There have been many major breakthroughs in integrity and low strain dynamic testing in the 20 years since the first Stress Wave conference in Stockholm, Sweden.
The conference was set up in 1980 by a few pioneers in stress wave theory and its application to piled foundations. Since then, the number of participants has been on the increase, as has the volume and content of papers submitted to each conference, even from the so-called 'peripheral'countries.
This undoubtedly reflects the interest of engineers worldwide in determining what happens to deep foundations once they are installed, irrespective of the installation procedure used.
As a result, sonic integrity tests have been standardised in most industrialised countries and are beginning to be applied in several others. Furthermore, quality control through non-destructive testing has begun to be included in the technical specifications for piled foundation construction in most civil engineering works by private companies or by government agencies in countries that have adopted the technology.
Availability of this technology has resulted in early detection of defects likely to jeopardise the stability of deep foundations and the superstructure above, and has reduced the occurrence of accidents likely to lead to the loss of both lives and assets.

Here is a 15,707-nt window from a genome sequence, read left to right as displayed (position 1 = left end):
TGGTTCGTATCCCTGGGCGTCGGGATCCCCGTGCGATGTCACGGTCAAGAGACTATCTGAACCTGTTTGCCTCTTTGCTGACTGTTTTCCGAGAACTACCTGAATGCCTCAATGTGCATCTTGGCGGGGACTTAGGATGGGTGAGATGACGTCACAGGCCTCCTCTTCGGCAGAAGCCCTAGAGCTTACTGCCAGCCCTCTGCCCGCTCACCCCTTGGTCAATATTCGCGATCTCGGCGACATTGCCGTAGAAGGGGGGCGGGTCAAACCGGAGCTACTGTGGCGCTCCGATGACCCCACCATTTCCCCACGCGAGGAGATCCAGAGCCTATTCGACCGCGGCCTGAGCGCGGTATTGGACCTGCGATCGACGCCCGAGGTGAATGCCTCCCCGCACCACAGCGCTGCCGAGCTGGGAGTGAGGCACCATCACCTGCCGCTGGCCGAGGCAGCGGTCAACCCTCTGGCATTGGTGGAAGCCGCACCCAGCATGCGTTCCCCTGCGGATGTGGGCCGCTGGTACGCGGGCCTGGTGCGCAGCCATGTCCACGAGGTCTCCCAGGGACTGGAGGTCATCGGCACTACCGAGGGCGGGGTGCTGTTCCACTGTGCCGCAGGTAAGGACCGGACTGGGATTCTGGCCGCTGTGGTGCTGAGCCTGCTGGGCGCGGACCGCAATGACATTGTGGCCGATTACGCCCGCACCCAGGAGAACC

Safety of foundation works has been longstanding concern in the construction community, particularly works associated with excavations and piles.
This concern arose from the very nature of these structures, the imperfect knowledge of the soil profile, the wide range of building methods and customs, a general lack of effective quality control methods, lack of tests and measurements on the behaviour of the soil-structure interaction and a certain blend of pseudo-confidence and fatalistic resignation (or hope? ) that '. . . pile contractors surely know what they are doing . . .'
Results obtained from quality control carried out since the technology began to be applied in Argentina and in the rest of the world has allowed industry to establish without doubt that sonic integrity tests are an essential tool in finding out the condition of piles both old and new.
As in every indirect investigation technique, where diagnosis is obtained through analysing measurements with sensitive instruments or image analysis of signals corresponding to physical and mechanical phenomenon, the unavoidable requirements are:
Availability of appropriate equipment, with proved and reliable hardware and software.
Periodic calibration of sensors.
An exhaustive and reliable soil investigation.
An adequate control of the execution of the foundations.
Full knowledge of the foundation engineering, geotechnical engineering and foundation dynamics by the engineer in charge of the integrity tests.
Independent criteria and ethical integrity on its behalf.
The session will be followed by the Confidence of pile integrity testing workshop which will provide another opportunity for delegates to exchange ideas about ways to achieve professional good practice.
Juan Goldemberg, Geotecnica Cientec, Buenos Aires, Argentina